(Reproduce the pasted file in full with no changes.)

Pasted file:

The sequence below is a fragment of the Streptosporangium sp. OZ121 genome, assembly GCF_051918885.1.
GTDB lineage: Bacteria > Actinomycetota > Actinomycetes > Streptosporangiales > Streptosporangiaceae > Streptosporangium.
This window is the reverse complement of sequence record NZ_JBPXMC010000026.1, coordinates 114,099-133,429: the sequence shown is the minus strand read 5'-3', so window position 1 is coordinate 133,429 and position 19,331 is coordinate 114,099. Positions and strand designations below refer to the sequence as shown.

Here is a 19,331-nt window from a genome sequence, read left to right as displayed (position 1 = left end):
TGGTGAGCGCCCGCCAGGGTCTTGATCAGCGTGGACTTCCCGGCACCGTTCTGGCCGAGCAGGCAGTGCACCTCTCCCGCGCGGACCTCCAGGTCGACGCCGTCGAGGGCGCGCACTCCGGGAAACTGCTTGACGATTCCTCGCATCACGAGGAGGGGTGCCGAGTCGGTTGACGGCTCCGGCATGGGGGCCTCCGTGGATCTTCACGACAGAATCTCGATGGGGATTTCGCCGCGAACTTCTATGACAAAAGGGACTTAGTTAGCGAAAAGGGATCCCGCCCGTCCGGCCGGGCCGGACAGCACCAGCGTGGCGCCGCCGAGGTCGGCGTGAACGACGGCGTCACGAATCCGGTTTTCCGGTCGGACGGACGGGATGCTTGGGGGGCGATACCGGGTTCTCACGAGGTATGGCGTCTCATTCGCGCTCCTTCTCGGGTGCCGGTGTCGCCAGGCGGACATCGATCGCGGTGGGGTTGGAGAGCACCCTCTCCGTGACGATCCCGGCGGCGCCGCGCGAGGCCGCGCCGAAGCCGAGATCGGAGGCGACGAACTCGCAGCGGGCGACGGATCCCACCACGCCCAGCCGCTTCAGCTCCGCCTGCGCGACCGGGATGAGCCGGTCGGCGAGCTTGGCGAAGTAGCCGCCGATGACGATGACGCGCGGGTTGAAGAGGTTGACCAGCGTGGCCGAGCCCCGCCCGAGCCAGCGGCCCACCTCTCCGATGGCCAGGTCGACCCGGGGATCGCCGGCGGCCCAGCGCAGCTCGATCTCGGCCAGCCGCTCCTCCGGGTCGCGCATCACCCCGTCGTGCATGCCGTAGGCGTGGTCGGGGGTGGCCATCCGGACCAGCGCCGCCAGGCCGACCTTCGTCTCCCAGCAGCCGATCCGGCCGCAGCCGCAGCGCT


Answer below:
The sequence below is a fragment of the Streptosporangium sp. OZ121 genome, assembly GCF_051918885.1.
GTDB lineage: Bacteria > Actinomycetota > Actinomycetes > Streptosporangiales > Streptosporangiaceae > Streptosporangium.
This window is the reverse complement of sequence record NZ_JBPXMC010000026.1, coordinates 114,099-133,429: the sequence shown is the minus strand read 5'-3', so window position 1 is coordinate 133,429 and position 19,331 is coordinate 114,099. Positions and strand designations below refer to the sequence as shown.

Here is a 19,331-nt window from a genome sequence, read left to right as displayed (position 1 = left end):
TGGTGAGCGCCCGCCAGGGTCTTGATCAGCGTGGACTTCCCGGCACCGTTCTGGCCGAGCAGGCAGTGCACCTCTCCCGCGCGGACCTCCAGGTCGACGCCGTCGAGGGCGCGCACTCCGGGAAACTGCTTGACGATTCCTCGCATCACGAGGAGGGGTGCCGAGTCGGTTGACGGCTCCGGCATGGGGGCCTCCGTGGATCTTCACGACAGAATCTCGATGGGGATTTCGCCGCGAACTTCTATGACAAAAGGGACTTAGTTAGCGAAAAGGGATCCCGCCCGTCCGGCCGGGCCGGACAGCACCAGCGTGGCGCCGCCGAGGTCGGCGTGAACGACGGCGTCACGAATCCGGTTTTCCGGTCGGACGGACGGGATGCTTGGGGGGCGATACCGGGTTCTCACGAGGTATGGCGTCTCATTCGCGCTCCTTCTCGGGTGCCGGTGTCGCCAGGCGGACATCGATCGCGGTGGGGTTGGAGAGCACCCTCTCCGTGACGATCCCGGCGGCGCCGCGCGAGGCCGCGCCGAAGCCGAGATCGGAGGCGACGAACTCGCAGCGGGCGACGGATCCCACCACGCCCAGCCGCTTCAGCTCCGCCTGCGCGACCGGGATGAGCCGGTCGGCGAGCTTGGCGAAGTAGCCGCCGATGACGATGACGCGCGGGTTGAAGAGGTTGACCAGCGTGGCCGAGCCCCGCCCGAGCCAGCGGCCCACCTCTCCGATGGCCAGGTCGACCCGGGGATCGCCGGCGGCCCAGCGCAGCTCGATCTCGGCCAGCCGCTCCTCCGGGTCGCGCATCACCCCGTCGTGCATGCCGTAGGCGTGGTCGGGGGTGGCCATCCGGACCAGCGCCGCCAGGCCGACCTTCGTCTCCCAGCAGCCGATCCGGCCGCAGCCGCAGCGCT